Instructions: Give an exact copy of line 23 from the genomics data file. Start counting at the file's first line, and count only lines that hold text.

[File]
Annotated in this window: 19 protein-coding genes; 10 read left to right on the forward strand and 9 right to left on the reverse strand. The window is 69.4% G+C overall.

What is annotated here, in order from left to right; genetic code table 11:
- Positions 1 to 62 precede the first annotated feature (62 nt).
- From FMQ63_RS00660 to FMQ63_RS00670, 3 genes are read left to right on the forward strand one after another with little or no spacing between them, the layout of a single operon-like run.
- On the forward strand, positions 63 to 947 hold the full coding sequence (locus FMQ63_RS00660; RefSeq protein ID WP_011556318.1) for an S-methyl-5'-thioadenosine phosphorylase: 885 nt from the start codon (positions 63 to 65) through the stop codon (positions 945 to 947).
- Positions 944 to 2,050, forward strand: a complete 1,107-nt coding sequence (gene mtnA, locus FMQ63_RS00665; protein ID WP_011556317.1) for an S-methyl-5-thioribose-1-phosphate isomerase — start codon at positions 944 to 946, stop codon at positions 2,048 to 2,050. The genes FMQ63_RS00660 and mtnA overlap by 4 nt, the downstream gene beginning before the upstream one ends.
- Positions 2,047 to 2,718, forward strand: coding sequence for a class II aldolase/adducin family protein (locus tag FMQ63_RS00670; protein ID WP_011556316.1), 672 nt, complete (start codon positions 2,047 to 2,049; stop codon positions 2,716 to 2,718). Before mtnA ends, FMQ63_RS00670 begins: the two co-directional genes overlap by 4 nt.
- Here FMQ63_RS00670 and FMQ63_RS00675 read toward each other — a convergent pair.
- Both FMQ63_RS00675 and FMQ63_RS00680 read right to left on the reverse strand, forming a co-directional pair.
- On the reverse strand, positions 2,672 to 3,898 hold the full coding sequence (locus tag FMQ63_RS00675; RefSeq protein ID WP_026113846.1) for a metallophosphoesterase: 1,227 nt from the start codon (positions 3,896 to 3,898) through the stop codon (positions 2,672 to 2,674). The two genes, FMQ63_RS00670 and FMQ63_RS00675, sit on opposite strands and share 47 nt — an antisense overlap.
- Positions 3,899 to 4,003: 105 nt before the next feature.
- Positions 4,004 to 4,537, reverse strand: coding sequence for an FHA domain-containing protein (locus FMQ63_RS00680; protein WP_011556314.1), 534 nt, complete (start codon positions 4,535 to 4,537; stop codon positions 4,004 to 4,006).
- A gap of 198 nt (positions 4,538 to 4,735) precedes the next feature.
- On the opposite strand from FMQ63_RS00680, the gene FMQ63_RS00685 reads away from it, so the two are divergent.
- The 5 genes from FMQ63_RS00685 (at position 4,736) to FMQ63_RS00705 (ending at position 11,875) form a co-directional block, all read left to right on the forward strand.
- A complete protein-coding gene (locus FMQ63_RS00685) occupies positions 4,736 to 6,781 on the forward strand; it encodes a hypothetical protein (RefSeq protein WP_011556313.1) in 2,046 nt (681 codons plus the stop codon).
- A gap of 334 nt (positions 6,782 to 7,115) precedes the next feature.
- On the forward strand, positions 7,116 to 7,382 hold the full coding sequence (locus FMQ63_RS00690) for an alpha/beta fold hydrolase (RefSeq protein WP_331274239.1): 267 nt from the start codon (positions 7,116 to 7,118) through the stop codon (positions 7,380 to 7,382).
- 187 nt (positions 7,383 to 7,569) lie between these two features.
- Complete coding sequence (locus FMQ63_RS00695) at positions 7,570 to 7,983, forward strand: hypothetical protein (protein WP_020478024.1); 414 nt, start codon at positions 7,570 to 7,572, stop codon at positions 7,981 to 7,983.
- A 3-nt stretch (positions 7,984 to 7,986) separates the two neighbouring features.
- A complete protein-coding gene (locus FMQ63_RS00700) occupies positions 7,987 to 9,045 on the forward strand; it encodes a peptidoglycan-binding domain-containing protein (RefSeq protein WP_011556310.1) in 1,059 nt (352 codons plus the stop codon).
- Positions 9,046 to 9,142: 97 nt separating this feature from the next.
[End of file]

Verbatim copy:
- Positions 9,046 to 9,142: 97 nt separating this feature from the next.